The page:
By contrast, prior to the announcement of impending changes in tax policy during 2007, the degree of corporate shareholding had an insignificant impact on growth in dividends (p = 0.368). In addition, correlations for 2008 suggest that corporate investors were holding back growth in dividends in anticipation of the tax change for a considerable period of time. Higher corporate shareholding is associated with significantly lower growth in dividends during 2008 at the 1% level (p = 0.007).

The above findings, therefore, offer some preliminary evidence that changes in the tax preferences of corporate investors because of the 2012 tax change affected growth in dividends. However, this study relies on the results of multivariate investigations for its conclusions. These results are detailed in the sections that follow.

 

Detailed regression findings

Table 4 details the main results for this study from ordinary least squares regression. These results reflect that more profitable firms consistently have higher growth in dividends, with ROA positive and significant at the 10% level or better in every sample year. None of the other control variables affect growth in dividends with the same level of consistency, although growth in cash (CASH), changes in growth rates (GTH) and restructuring (RESTR) all affected growth rates significantly in one or more sample years.

More importantly, the results in Table 4 show that higher corporate shareholding subsequent to the 2012 tax change resulted in significantly higher growth in dividends at the 5% level (p = 0.040). These facts imply two important conclusions. Firstly, firms consider the tax preferences of their investors in determining dividend policies. Secondly, corporate investors appear to be more successful at applying pressure on their investees than individual investors in the face of conflicting tax preferences. Interestingly, findings also imply that corporate investors lobbied successfully for slower growth in dividends prior to the tax change, as CORP is negative and significant at the 5% level (p = 0.040) in 2012. In addition, a Chow-test (Chow 1960) shows that the factors affecting dividend growth during 2013 differ significantly from those in 2012 at the 1% level (p = 0.004).

In contrast, findings from the control sample show that corporate shareholding had an insignificant impact on dividend growth prior to the announcement of impending tax changes during 2007 (p = 0.476). The results also suggest that corporate investors successfully lobbied for slower dividend increases by their investees for a considerable period of time prior to the tax change. CORP is negative and significant at the 10% level (p = 0.099) for the 2008 sample. In addition, a Chow-test (Chow 1960) shows that the factors affecting dividend growth during 2008 differ significantly from those in 2007 at the 1% level (p < 0.001). Results for the control sample, therefore, suggest that corporate shareholding does not have an impact on growth in dividends independently of known or anticipated changes in tax legislation.

Overall, the main regression results, therefore, imply that firms consider the tax preferences of their investors in determining dividend policies. In addition, corporate investors appear to have greater influence over their investees than individual investors when tax preferences conflict. This could be because of the size of their holdings or merely reflect that corporate investors tend to be better at organised lobbying than individuals.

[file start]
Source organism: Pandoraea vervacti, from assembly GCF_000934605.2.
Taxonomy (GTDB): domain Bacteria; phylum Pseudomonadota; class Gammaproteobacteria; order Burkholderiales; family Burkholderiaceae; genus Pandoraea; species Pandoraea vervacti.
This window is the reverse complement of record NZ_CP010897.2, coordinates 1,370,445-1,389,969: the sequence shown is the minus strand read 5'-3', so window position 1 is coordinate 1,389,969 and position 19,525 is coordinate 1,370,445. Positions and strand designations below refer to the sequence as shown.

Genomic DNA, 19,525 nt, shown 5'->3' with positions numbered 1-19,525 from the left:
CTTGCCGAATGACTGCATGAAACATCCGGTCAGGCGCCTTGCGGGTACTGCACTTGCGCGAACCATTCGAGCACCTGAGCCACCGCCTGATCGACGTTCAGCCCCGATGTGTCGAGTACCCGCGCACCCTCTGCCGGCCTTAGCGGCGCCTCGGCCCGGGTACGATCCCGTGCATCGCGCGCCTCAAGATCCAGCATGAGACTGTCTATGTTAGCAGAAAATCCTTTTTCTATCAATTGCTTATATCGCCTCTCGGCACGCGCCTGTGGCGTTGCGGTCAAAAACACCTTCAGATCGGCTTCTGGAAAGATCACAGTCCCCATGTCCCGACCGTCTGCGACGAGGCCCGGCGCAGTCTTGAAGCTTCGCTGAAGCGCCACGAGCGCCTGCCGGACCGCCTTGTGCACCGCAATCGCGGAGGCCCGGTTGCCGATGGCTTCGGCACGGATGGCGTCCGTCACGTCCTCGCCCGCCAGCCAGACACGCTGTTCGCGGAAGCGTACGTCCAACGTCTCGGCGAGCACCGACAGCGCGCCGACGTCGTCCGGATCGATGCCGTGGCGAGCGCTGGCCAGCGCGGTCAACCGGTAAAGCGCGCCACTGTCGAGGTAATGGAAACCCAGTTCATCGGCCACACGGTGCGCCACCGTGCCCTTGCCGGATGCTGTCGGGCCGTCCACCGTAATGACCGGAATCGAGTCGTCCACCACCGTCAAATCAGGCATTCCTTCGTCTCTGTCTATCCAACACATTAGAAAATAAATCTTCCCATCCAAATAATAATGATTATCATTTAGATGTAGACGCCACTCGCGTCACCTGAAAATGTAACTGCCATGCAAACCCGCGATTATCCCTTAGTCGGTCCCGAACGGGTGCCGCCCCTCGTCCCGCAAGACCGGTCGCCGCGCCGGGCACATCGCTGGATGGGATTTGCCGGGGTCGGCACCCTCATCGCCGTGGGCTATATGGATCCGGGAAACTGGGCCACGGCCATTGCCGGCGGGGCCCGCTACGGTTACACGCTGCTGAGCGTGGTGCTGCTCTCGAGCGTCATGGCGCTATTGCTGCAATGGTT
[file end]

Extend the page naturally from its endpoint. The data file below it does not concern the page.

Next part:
Additional analyses and robustness tests

Determining independent results for each year

The main regression results reveal that growth in dividends is affected by the degree of corporate shareholding. However, it is possible that corporate shareholding affects the dividend itself (i.e. the level thereof) independently of changes in tax preferences. For this reason, the regression is also run using a levels specification. The results from this model specification are presented in Table 5.

Table 5 reveals that corporate shareholding (CORP) is insignificant in all of the sample years, with the exception of 2013 (the year subsequent to the tax change). In this year, higher corporate shareholding is associated with significantly higher dividends per share at the 1% level (p = 0.009). These findings, therefore, imply that corporate shareholding does not affect the dividend levels independently of changes in tax preferences.

In addition, results from a Chow-test (Chow 1960) show that the determinants of dividends per share for the control sample of 2007-2008 are statistically indistinguishable between years (p = 0.704). By contrast, the determinants of dividends per share changed significantly after the 2012 tax change (p < 0.001). In other words, higher corporate shareholding played a unique role in setting dividend pay-outs subsequent to the 2012 tax change, which it did not do previously.

Results from this robustness test, therefore, imply that corporate shareholding does not affect dividends independently of changes in tax preferences. In addition, the findings also confirm that corporates successfully lobbied for higher dividends subsequent to the 2012 tax change, despite their new tax preferences conflicting with those of individuals.

Controlling for cross-sectional correlation